On Thursday night's "Anderson Cooper 360," CNN senior political analyst David Gergen thought it an "outrage" for Republicans to shut down the government right now if Planned Parenthood is still funded. An agitated Gergen cast the amount of federal funding Planned Parenthood annually receives as "tiny," and failed to acknowledge that the Democrats are also contributing to the impasse by holding out for Planned Parenthood funding.
"It would be an outrage...for the Republicans to shut down the government on matter how much money we give to Planned Parenthood or how the EPA is funded," Gergen insisted.
Gergen repeatedly argued that the amount of funding Planned Parenthood receives is negligible, and the battle can be fought at another time.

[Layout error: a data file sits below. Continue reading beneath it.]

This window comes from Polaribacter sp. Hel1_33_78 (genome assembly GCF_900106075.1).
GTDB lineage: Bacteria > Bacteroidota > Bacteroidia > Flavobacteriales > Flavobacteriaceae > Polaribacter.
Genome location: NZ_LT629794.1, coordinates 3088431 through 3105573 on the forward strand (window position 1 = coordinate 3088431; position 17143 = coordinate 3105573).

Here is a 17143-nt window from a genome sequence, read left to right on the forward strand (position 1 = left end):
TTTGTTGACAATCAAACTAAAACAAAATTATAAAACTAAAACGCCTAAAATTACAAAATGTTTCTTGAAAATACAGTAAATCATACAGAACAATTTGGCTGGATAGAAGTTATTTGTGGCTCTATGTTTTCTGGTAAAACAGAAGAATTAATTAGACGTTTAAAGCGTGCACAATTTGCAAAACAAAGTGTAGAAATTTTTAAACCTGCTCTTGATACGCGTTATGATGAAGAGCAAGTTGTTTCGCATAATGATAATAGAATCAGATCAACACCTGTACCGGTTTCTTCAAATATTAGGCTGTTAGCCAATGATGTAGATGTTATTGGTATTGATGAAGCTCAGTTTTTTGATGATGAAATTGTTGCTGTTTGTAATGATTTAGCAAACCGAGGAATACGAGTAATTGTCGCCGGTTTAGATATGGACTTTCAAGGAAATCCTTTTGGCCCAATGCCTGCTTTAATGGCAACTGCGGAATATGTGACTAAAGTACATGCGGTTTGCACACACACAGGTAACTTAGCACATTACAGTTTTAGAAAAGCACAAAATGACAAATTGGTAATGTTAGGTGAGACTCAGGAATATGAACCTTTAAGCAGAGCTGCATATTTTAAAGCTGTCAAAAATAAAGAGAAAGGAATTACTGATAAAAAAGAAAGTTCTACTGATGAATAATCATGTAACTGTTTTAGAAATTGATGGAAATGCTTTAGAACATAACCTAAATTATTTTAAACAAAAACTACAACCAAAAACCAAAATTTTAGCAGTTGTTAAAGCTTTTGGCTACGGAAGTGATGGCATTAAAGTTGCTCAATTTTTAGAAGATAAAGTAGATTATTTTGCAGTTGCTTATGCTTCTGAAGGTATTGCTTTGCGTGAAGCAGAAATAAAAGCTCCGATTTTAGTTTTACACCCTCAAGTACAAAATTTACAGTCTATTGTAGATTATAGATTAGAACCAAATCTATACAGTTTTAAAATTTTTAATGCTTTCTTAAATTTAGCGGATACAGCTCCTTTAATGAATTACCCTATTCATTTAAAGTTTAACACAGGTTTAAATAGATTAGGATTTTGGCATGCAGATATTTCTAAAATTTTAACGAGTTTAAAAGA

"They can be settled elsewhere," he said of arguments over funding of Planned Parenthood and the EPA. "They're legitimate debates. They're legitimate subjects, but not central to the budget."
Former Tea Party leader and CNN contributor Dana Loesch was the only person in the segment to acknowledge that Democrats are part of the budget impasse, by holding onto Planned Parenthood funding.
"We wouldn't even be having this discussion if we had passed a budget a year ago," she claimed. Gergen agreed, but clearly put more of the blame on Republicans than Democrats for the Planned Parenthood standoff.
"You know perfectly well that the reason [Republicans] are trying to gut Planned Parenthood is they don't like it," Gergen told Dana Loesch on-air. "Same reason they're trying to, you know, gut National Public Radio. It doesn't spend a lot of money."
"How much is involved? How much is involved with Planned Parenthood in D.C.? How much is involved? It must be less than $500,000," he argued. Actually, when the House voted in February to de-fund Planned Parenthood, the measure sought to remove $330 million that would have been allocated to the organization through the end of September.